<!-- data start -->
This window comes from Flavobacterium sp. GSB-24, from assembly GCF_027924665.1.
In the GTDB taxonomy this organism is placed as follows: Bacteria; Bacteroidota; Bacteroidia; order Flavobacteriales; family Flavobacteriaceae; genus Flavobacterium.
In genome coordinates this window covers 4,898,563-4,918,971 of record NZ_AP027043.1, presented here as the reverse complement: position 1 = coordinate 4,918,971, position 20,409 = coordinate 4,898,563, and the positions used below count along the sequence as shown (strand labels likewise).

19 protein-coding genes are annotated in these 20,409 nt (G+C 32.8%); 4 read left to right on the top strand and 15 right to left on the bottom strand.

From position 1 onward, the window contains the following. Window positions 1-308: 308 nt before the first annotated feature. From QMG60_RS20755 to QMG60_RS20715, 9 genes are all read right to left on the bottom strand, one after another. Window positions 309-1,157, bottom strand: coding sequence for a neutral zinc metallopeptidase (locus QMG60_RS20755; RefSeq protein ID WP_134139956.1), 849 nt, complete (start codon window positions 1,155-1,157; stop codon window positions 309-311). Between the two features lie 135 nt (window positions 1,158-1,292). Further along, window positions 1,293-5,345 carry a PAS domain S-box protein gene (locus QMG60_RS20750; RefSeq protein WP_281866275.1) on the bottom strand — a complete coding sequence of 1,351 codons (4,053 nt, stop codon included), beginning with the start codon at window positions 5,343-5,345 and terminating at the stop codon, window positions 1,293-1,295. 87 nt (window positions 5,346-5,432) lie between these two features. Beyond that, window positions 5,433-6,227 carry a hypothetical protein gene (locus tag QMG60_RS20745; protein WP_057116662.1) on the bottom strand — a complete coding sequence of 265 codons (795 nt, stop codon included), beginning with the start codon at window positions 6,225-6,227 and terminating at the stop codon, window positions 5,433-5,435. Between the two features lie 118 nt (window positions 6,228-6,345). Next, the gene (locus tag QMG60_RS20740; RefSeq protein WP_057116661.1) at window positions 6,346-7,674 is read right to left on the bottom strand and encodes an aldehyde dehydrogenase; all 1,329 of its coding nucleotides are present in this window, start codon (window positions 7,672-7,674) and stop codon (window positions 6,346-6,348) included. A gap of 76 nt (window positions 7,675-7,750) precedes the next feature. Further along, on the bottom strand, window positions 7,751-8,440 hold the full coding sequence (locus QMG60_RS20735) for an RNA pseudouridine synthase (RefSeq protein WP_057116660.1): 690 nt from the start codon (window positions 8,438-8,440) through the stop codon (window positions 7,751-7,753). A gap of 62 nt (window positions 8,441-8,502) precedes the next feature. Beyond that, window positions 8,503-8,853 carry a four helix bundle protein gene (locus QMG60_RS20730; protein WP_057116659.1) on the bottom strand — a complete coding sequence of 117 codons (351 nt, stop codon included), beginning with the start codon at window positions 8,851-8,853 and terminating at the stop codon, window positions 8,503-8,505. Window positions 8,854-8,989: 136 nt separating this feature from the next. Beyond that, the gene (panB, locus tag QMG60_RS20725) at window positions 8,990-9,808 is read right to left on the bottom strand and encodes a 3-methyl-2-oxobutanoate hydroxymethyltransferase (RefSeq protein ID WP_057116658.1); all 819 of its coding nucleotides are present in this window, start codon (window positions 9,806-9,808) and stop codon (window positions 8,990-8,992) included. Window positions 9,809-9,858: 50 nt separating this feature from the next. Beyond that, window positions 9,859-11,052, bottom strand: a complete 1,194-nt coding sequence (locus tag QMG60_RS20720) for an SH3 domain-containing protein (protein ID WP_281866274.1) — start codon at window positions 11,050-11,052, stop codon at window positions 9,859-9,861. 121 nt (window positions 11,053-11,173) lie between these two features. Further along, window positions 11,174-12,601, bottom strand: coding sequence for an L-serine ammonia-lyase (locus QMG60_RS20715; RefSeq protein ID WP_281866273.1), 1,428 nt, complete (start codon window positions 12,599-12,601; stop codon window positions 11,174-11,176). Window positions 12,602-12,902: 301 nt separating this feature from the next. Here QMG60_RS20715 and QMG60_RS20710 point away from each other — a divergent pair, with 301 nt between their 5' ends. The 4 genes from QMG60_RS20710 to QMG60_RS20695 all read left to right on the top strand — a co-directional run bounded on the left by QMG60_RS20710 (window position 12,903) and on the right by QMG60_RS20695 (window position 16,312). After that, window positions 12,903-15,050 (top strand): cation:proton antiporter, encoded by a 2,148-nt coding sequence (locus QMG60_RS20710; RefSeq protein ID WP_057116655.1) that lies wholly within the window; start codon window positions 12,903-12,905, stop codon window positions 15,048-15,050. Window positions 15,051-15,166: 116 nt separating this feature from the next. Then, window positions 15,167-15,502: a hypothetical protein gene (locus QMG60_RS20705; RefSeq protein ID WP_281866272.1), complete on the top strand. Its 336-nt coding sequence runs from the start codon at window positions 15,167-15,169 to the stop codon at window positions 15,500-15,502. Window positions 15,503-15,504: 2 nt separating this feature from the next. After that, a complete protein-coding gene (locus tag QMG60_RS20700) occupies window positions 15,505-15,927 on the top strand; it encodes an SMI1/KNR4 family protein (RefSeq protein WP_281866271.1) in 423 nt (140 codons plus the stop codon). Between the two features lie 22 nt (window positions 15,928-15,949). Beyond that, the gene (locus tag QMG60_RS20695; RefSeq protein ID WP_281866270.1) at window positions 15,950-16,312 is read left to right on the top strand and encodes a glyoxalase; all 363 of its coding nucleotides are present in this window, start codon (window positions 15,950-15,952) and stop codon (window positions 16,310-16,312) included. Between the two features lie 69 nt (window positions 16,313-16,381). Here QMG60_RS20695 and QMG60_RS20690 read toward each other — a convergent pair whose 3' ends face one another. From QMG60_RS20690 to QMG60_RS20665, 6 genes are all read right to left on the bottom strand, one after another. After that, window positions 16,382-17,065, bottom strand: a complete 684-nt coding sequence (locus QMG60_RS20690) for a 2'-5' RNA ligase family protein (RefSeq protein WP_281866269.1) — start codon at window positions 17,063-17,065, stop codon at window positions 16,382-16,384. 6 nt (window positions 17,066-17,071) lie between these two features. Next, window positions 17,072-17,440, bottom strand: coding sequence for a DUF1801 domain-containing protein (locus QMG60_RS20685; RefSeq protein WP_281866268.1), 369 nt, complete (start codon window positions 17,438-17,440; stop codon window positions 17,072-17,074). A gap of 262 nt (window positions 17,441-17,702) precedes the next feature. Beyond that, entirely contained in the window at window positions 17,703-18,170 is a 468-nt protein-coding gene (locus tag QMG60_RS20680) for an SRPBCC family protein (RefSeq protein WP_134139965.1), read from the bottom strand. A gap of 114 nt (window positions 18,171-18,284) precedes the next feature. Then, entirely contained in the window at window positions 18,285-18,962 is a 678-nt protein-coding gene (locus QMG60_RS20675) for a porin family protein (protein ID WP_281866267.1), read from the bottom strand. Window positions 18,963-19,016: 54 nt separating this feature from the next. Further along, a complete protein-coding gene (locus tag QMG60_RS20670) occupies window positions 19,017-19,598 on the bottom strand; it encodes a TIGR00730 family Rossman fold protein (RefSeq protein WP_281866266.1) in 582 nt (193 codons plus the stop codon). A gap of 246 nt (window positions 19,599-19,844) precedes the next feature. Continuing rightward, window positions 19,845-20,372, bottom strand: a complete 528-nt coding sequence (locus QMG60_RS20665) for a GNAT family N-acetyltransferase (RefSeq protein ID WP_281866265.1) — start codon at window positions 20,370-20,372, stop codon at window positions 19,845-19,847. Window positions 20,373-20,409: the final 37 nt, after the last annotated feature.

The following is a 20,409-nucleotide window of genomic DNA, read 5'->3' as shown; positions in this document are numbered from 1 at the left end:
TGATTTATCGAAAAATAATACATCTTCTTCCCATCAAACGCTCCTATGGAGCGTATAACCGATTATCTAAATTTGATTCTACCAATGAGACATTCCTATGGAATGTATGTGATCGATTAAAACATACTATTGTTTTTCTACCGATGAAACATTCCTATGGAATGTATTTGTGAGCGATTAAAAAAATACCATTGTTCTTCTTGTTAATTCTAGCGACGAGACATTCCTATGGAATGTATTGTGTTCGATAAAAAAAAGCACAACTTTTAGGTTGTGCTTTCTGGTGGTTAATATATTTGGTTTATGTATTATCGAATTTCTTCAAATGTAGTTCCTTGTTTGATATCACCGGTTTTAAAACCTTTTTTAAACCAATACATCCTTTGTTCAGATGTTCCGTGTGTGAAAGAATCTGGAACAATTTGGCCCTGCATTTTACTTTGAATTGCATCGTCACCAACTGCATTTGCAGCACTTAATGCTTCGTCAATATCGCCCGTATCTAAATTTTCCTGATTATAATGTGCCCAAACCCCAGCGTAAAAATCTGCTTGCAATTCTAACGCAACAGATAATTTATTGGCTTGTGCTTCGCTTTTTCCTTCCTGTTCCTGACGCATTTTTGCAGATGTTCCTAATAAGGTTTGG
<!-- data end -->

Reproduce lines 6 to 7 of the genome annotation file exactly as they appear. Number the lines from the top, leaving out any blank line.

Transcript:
The following is a 20,409-nucleotide window of genomic DNA, read 5'->3' as shown; positions in this document are numbered from 1 at the left end:
TGATTTATCGAAAAATAATACATCTTCTTCCCATCAAACGCTCCTATGGAGCGTATAACCGATTATCTAAATTTGATTCTACCAATGAGACATTCCTATGGAATGTATGTGATCGATTAAAACATACTATTGTTTTTCTACCGATGAAACATTCCTATGGAATGTATTTGTGAGCGATTAAAAAAATACCATTGTTCTTCTTGTTAATTCTAGCGACGAGACATTCCTATGGAATGTATTGTGTTCGATAAAAAAAAGCACAACTTTTAGGTTGTGCTTTCTGGTGGTTAATATATTTGGTTTATGTATTATCGAATTTCTTCAAATGTAGTTCCTTGTTTGATATCACCGGTTTTAAAACCTTTTTTAAACCAATACATCCTTTGTTCAGATGTTCCGTGTGTGAAAGAATCTGGAACAATTTGGCCCTGCATTTTACTTTGAATTGCATCGTCACCAACTGCATTTGCAGCACTTAATGCTTCGTCAATATCGCCCGTATCTAAATTTTCCTGATTATAATGTGCCCAAACCCCAGCGTAAAAATCTGCTTGCAATTCTAACGCAACAGATAATTTATTGGCTTGTGCTTCGCTTTTTCCTTCCTGTTCCTGACGCATTTTTGCAGATGTTCCTAATAAGGTTTGG